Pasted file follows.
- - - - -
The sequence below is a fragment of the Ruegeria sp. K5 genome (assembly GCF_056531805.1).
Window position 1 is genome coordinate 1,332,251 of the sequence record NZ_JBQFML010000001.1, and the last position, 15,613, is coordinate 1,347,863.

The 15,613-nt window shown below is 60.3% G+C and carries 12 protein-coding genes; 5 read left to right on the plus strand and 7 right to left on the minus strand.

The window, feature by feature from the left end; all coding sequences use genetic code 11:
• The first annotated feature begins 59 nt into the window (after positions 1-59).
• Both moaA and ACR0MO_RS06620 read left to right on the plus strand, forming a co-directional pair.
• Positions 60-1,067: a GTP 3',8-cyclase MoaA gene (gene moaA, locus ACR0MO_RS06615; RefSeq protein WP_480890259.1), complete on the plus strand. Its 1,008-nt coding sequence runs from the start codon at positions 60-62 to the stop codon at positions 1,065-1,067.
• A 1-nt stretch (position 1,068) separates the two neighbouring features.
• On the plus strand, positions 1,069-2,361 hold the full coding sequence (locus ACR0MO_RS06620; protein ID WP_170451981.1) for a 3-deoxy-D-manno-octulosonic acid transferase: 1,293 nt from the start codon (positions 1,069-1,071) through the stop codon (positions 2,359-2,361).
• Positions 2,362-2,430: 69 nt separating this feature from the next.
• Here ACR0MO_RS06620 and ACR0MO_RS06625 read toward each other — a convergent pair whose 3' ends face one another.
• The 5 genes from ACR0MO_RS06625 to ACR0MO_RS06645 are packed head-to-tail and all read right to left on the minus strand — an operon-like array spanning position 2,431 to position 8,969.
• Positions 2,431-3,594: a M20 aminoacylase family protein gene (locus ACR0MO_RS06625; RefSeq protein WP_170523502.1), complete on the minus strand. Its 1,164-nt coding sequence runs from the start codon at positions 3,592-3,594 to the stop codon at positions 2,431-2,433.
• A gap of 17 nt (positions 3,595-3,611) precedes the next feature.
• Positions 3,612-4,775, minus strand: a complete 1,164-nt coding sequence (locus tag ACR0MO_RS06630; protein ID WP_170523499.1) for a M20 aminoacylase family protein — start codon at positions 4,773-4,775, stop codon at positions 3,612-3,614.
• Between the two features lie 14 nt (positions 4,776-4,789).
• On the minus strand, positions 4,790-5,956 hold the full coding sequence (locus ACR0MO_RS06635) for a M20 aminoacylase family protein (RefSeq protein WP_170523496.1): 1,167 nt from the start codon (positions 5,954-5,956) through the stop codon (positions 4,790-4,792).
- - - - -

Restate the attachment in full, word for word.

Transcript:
The sequence below is a fragment of the Ruegeria sp. K5 genome (assembly GCF_056531805.1).
Window position 1 is genome coordinate 1,332,251 of the sequence record NZ_JBQFML010000001.1, and the last position, 15,613, is coordinate 1,347,863.

The 15,613-nt window shown below is 60.3% G+C and carries 12 protein-coding genes; 5 read left to right on the plus strand and 7 right to left on the minus strand.

The window, feature by feature from the left end; all coding sequences use genetic code 11:
• The first annotated feature begins 59 nt into the window (after positions 1-59).
• Both moaA and ACR0MO_RS06620 read left to right on the plus strand, forming a co-directional pair.
• Positions 60-1,067: a GTP 3',8-cyclase MoaA gene (gene moaA, locus ACR0MO_RS06615; RefSeq protein WP_480890259.1), complete on the plus strand. Its 1,008-nt coding sequence runs from the start codon at positions 60-62 to the stop codon at positions 1,065-1,067.
• A 1-nt stretch (position 1,068) separates the two neighbouring features.
• On the plus strand, positions 1,069-2,361 hold the full coding sequence (locus ACR0MO_RS06620; protein ID WP_170451981.1) for a 3-deoxy-D-manno-octulosonic acid transferase: 1,293 nt from the start codon (positions 1,069-1,071) through the stop codon (positions 2,359-2,361).
• Positions 2,362-2,430: 69 nt separating this feature from the next.
• Here ACR0MO_RS06620 and ACR0MO_RS06625 read toward each other — a convergent pair whose 3' ends face one another.
• The 5 genes from ACR0MO_RS06625 to ACR0MO_RS06645 are packed head-to-tail and all read right to left on the minus strand — an operon-like array spanning position 2,431 to position 8,969.
• Positions 2,431-3,594: a M20 aminoacylase family protein gene (locus ACR0MO_RS06625; RefSeq protein WP_170523502.1), complete on the minus strand. Its 1,164-nt coding sequence runs from the start codon at positions 3,592-3,594 to the stop codon at positions 2,431-2,433.
• A gap of 17 nt (positions 3,595-3,611) precedes the next feature.
• Positions 3,612-4,775, minus strand: a complete 1,164-nt coding sequence (locus tag ACR0MO_RS06630; protein ID WP_170523499.1) for a M20 aminoacylase family protein — start codon at positions 4,773-4,775, stop codon at positions 3,612-3,614.
• Between the two features lie 14 nt (positions 4,776-4,789).
• On the minus strand, positions 4,790-5,956 hold the full coding sequence (locus ACR0MO_RS06635) for a M20 aminoacylase family protein (RefSeq protein WP_170523496.1): 1,167 nt from the start codon (positions 5,954-5,956) through the stop codon (positions 4,790-4,792).